Sunday, December 21, 2008

The Most Wonderful (and creepy) Time of the Year

I love Christmas music. I like the jazzy, jaunty tunes by Bing and Ella and Andy Williams. I like the traditional carols, beautiful and reverent (although ALWAYS a bit too high for me at some point!) I like the Mickey's Christmas CD that my girls loved to hear over and over when they were little. But this year, my most favorite type of Christmas music is a sub-genre that I've discovered: "Pervy Christmas Songs." And it is more pervasive than you might think (if you're listening for the right things, that is!) In the spirit of the season, I offer this gift to you--my top three Pervy Christmas Songs--for your enjoyment:

#3--Santa Claus Is Coming To Town: This classic children's favorite boasts among its famous lyrics, this key pervy line: "He sees you when you're sleeping/he knows when you're awake/he knows if you've been bad or good/so be good for goodness sake." I think that the Santa of this fine tune must have been the inspiration for the obsessed stalker in the Police song Every Breath You Take. And not only does this cheery tune boast advanced stalker imagery, but there is the lightly-veiled threat at the end about being good...or else.

#2--A Kiss A Toy from the 1970 animated TV classic "Santa Claus Is Coming To Town": Every year Gabi and I hold our own version of MST3K and make merciless fun of this ridiculously silly show. We impress ourselves with our ability to come up with new witty barbs each year and, of course, pull out our favorite insults from years past. ("You must not play with toys children, you must play with fire!" --Gabi) But the piece de resistance of this entire production is the song Good Ol' St. Nick sings to the sad children of SomberTown. "If you sit on my lap today/a kiss a toy is the price you'll pay/when you tell what you wish for in a whisper/be prepared to pay/so give a little love/get a little love back/" Do I really need to say anything more?

#1--Baby, It's Cold Outside: Don't get me wrong--I LOVE this song. It's one of my favorites. However, it has become impossible for me to listen to the persuasive insistence of the "gentleman" without thinking of it as the consummate date-rape song. The more the woman insists on leaving, the more he pushes her to go against her own wishes. He offers her booze, the threat of freezing to death, and pushes her to feel guilty with lines like "How can you do this thing to me?" It's a textbook example of how to NOT take no for an answer.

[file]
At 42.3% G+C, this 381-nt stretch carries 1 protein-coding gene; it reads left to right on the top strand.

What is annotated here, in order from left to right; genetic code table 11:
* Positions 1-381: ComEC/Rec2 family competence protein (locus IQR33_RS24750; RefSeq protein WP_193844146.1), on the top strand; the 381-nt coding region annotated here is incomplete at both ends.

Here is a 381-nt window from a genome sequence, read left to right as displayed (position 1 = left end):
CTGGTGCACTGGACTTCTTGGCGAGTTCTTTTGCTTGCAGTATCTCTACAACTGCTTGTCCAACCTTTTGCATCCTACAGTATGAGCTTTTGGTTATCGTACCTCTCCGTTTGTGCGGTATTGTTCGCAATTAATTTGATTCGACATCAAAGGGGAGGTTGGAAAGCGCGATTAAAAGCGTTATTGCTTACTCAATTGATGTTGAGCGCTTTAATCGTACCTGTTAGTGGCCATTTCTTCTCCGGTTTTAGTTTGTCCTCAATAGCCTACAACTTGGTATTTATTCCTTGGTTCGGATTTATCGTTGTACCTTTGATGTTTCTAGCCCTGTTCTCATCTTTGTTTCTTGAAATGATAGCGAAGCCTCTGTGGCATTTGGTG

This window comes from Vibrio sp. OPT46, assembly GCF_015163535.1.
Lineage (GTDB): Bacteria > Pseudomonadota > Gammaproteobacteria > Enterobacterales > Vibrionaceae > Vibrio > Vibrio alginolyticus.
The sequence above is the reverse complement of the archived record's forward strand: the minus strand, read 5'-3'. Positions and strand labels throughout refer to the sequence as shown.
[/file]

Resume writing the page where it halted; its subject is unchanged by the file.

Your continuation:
So, at this most WONDERFUL time of the year, take a few moments to lend a different kind of ear to your favorite tunes and see what fun discoveries (and perversions) you can discover!

Happy Holidays!!! :)

I've Fallen and I Can't Get Up

When you are single, there are certain moments that drive home the idea that you are utterly alone. One such moment happened to me not long after my ex-husband had moved out of our house. I was having an unusually good day for that time in my life, and was in high spirits. I had just gotten home and heard the phone ring. The phone was in the basement and in my buoyant frame of mind I found myself bouncing down the stairs to answer it. I decided to take the last several steps in one bounding leap. I joyously launched myself from the stair to the bottom and suddenly saw stars (yes, STARS) and everything went black.